32. XML Standards  Explosion of XML standards – XML is becoming the language of standardization  Overlapping functionality – Some industry segments have competing XML standards  Emergence of for-profit standardization organizations  It will take time for the dust to settle WfMC, September 2000, Slide 32
  33. Classifying B2B Standards  Transport level  Vertical market vocabularies  Specific functionality area  Framework based  Process based WfMC, September 2000, Slide 33
  34. Transport level  Moving XML content around  Examples – XML-RPC • Request/Response – Simple Object Access Protocol (SOAP) • Unidirectional messages – Web Distributed Data Exchange (WDDX) • Exchanging structured data in a generic, cross-platform way WfMC, September 2000, Slide 34
  35. Vertical market vocabularies  XML standardization for specific industries  XML Repositories – –  Examples – Chemical Markup Language (CML) – Text Encoding Initiative (TEI) – Mathematical Markup Language (MathML) WfMC, September 2000, Slide 35
  36. Specific functionality area  XML standardization of specific business functions  Examples – eBIS-XML • Order and invoice interchange – iCalendar • Calendaring and scheduling – Directory services markup language (DSML) • Based on LDAP WfMC, September 2000, Slide 36
  37. Framework based  Formalized exchange of XML content  Examples – BizTalk – RosettaNet – ICE – ebXML WfMC, September 2000, Slide 37
  38. BizTalk  Horizontally oriented – Works with vertical market vocabularies that adhere to the BizTalk conventions  BizTalk framework is based on SOAP WfMC, September 2000, Slide 38
  39. RosettaNet  Vertically oriented – Information technology (IT) supply chain standardization – Electronic components (EC) supply chain standardization  Some process – Predefined partner interface process (PIP) WfMC, September 2000, Slide 39
  40. ICE  Horizontally oriented – Work with vertical market vocabularies  Syndicator/Subscriber model – Request/Response model  No process concept WfMC, September 2000, Slide 40
  41. ebXML  Horizontally oriented – Based on a repository  Goal is to create a single global electronic market  Compatible with EDI  Some process concepts WfMC, September 2000, Slide 41
  42. Process based  Business process oriented – General workflow functionality is horizontal  Example – Wf-XML WfMC, September 2000, Slide 42
  43. Summary  A crowded field  Research your vertical market first  Talk with the partners you intent to engage WfMC, September 2000, Slide 43
  44. Wf-XML Interoperability Standard Marc-Thomas Schmidt IBM UK, Business Integration Architecture WfMC, September 2000, Slide 44
  45. Wf-XML Scenario  Enable interaction between Requesters and Providers of ‘workflow-type’ Business Services – Standardise minimum set of operations for managing interactions with potentially long running services  Service Requester – Requests service to be performed – Inquires about status of execution  Service Provider – Processes service requests – Informs requester on status of the request  One Party can play both roles WfMC, September 2000, Slide 45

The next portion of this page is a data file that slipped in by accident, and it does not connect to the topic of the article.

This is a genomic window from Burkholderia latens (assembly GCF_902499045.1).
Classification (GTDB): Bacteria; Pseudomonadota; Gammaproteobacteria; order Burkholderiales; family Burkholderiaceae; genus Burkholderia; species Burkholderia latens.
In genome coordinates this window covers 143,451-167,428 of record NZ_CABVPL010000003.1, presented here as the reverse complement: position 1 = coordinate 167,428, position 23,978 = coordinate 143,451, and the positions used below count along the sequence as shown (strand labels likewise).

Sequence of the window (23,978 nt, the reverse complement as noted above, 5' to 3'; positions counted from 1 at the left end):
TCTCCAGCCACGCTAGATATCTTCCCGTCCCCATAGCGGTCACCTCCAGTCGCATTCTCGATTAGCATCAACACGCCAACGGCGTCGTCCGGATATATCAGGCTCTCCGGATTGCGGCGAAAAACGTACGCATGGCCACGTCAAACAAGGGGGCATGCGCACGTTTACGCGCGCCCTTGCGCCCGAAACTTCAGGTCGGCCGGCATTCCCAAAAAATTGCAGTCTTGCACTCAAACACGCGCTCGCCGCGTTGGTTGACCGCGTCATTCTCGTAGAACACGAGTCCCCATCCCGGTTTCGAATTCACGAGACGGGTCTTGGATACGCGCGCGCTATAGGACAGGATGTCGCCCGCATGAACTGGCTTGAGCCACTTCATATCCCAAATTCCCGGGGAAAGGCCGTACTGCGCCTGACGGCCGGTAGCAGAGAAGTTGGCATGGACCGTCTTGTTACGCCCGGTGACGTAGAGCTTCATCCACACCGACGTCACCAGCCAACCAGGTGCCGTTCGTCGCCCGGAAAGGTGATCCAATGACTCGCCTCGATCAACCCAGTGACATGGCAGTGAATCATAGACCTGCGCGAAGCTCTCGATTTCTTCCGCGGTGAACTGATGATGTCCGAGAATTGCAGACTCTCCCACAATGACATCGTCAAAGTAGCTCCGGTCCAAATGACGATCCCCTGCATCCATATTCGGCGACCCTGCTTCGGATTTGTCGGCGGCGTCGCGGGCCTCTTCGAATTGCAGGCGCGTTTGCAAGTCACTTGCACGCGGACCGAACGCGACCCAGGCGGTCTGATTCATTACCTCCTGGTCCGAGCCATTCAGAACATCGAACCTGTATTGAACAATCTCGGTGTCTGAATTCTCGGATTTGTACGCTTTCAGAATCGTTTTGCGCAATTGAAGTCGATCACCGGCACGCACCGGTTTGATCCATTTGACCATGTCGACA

46. Wf-XML Scenario Illustrated Requester Provider Requester Provider Do It Done It Query & Control Party A Party B Party C WfMC, September 2000, Slide 46
  47. Multi-Party Interactions Party A Party B Party C WfMC, September 2000, Slide 47
  48. Interaction Partner Checklist Services Repository  Provider advertises service – Service interface definition, including in/out data, potential transports, Quality of Service, service constraints, ...  Requester selects service matching their needs Trading Partner Agreement – Required business function, requested Quality of Service, ...  Provider & Requester agree on interaction contract – Transport, Security, Quality of Service, Data Representation, Wf-XML …  Requester and Provider perform interaction – Requester initialises and starts service – Provider accepts request and initiates service – Requester may query status or cancel service request – Provider completes request and returns results WfMC, September 2000, Slide 48
  49. Trading Partner Agreements Examples Overall properties // Contract duration Identification // Business partner info. Communication properties // HTTP, SMTP, etc. Security properties // Authentication, non-repudiation Roles // Buyer, seller, broker, etc. Actions // Reserve, modify, etc. Responsiveness // Timeout Sequencing rules // Modify after reserve Constraints // Modify before 6 p.m Recourse actions // Refund, etc. Error handling // Retries, actions invoked Legal text // Penalty if unreachable WfMC, September 2000, Slide 49
  50. Wf-XML Specification  XML Message Set for Interactions between requesters and providers of Workflow Business Services  Based on existing Workflow Interoperability Standards initiatives – WfMC Workflow Interoperability Specification, OMG Workflow Management Facility (a.k.a jointFlow), Simple Workflow Access Protocol (SWAP)  Main Features – A structured and well-formed XML message set encoding – Synchronous or asynchronous message-handling capability – Independence from transport mechanism – Easy extensibility through the use of XML and dynamic workflow context data WfMC, September 2000, Slide 50
  51. Wf-XML Resource Model Observer  Resources Create – … are identified by URI-type keys Instance – … provide a set of operations  Process Definition Provide Feedback – Factory for service providers  Process Instance – Realises a workflow business service Control & – Parametrised by workflow context Query Context data data  Observer – Represents service requester Process Definition Process Instance WfMC, September 2000, Slide 51